But I didn't want to rehash it all, reliving it with each rewrite and revision. The solution, then, came when I realized that if I created a character who was mourning already, I could describe her grief and how she works through it without having the actual death be part of the action of the story. We only see what happened to the king in her mind, and in her dialogue to her new friend. It's never out-and-out narrated, and that was important to me. We first meet her two months into her reign. What happened to her father wasn't cancer and definitely reeks of fairy-tale outlandishness, but the parallels I so sorely needed are there.


I also really wanted to write about a benevolent dragon, because that was important to me, too.


Cathy: What interests you about dragons?

Shira: If Harry Potter were real, my patronus would be a dragon. Because I truly believe JKR created a genius metaphor for despair and clawing yourself out of it in the dementor-patronus mythos, and the image that comforts me when I'm at my lowest, or that springs into mind to describe my mood when I'm at my most joyful, is that of the dragon. Ever since I was tiny, without any prompting I decided that the "dragons are bad, always" meme made no sense to me. It's almost as much a part of me that I didn't choose as being bisexual is; it just came naturally. I guess I'm inspired by their power, and I love the idea of the benevolent ones having power that they choose to use for good. I also really dig lizards; I think they're adorable. So that's related.


Cathy: Dealing with darkness is so much a part of life’s struggles! At two points in my novel, different characters are trapped in the dark. How they deal with their fear, how they hold on until there is light is important to their development. In our lives, showing others the light that shines in the darkest night is an important gift.


To get back to the question of how I chose the characters in the story, most of them just appeared on stage for me. The main character, a kidnapped princess, came with the “Helen of Troy” story-line. Then I needed a rescuer, and I had a prince I kind of liked, a side character in my first novel (the novel that is buried in a drawer till I have time to completely rework it). When a character needed a companion or when the darkness got too heavy, someone came along to help.  I am a rather “organic” writer: I have a vague sense of direction which comes to life as the pen scratches the paper or my fingers work the keyboard.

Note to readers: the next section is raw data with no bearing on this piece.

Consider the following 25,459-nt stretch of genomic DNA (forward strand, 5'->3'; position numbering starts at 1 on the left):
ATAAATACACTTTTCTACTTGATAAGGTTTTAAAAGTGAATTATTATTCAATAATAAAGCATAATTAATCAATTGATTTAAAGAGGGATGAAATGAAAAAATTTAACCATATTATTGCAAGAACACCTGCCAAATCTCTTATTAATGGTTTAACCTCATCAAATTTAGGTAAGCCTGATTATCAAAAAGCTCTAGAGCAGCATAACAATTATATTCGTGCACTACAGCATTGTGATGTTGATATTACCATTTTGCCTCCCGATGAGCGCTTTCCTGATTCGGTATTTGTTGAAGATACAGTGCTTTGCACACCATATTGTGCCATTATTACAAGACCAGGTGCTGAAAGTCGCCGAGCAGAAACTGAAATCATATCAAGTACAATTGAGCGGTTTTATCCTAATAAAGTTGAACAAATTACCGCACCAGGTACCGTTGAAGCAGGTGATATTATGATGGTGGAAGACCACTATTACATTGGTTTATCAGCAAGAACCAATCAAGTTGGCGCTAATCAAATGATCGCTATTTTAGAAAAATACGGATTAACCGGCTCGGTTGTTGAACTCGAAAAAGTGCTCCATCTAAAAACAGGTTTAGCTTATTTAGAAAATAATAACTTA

Shira asks: what motivated you to write queer YA in the first place?

Cathy: My short stories have adult women dealing with relationship issues, but my novel characters have all been 16-18. I like exploring that “coming of age” challenge, what happens when we are able to deal with the challenges of our situation, our personality. This novel is an adventure rather than a romance, but relationships develop along the way, mostly heterosexual though queer relationships are taken as given.


Cathy: What motivated you to write  fiction?

Shira: I don't think I ever had a choice--stories grow in my head until they become too big for me and must come out. I get pictures in my head, like a female warrior riding a galloping horse toward a woman waiting to be rescued, which was how The Second Mango started. Often, I daydream while listening to music in the car, and that's where the most vivid ideas come from. In many cases, my motivation comes from a burning need to see stories with certain elements that appeal to me or soothe me, but were too difficult to find in the genres I like. One of these is a desire to see the queer experience represented in old-fashioned and elegant genres where we were previously invisible. Another one is that when I do fancy men, they tend to not be young, buff Ken dolls, but it's hard to find stories where the older, larger men are romantic heroes, especially in my preferred genres. Feminism has also been a big force in my writing, and sometimes I write to make a point. But mostly I write because ever since I was five years old I get "into" stories, but there was always something about the fictional universe I felt like I had to change--wouldn't be great if those two were married or if someone hadn't died or if there were more female characters or if two bitter enemies eventually made friends? With my own universe I finally have the power to tweak all the details right out of the gate to do all the things I like.

Cathy: You seem to have more influence on your characters than I do. Mine keep doing what they think they should do, sometimes landing in more trouble, sometimes finding solutions I had not imagined ahead of time.

Shira: My characters do what will make the story satisfy me, if that makes sense. Writing is my only chance to get to have "stories" that do everything I like best.


Cathy:  I share your need to tell stories. Mostly in the past, I’ve been in oral story teller. It is exciting now to publish something which will have people “hearing” the story even though I cannot see them!

You do seem to love story telling, Shira!

Shira: In a sense it's almost like cooking for my spouse or my friends with all their numerous food allergies and intolerances (which are a big part of the book, incidentally)--I've made myself a delicious meal with all the foods we like best, but with no gluten or dairy or poultry or apples or shellfish or whatever other thing. And now I'm stuffing my face and couldn't be happier with it!


Look for Shira Glassman’s novel The Second Mango in August, and Cathy Hird’s Moon of the Goddess later this year. Meanwhile you can follow Shira at and Cathy at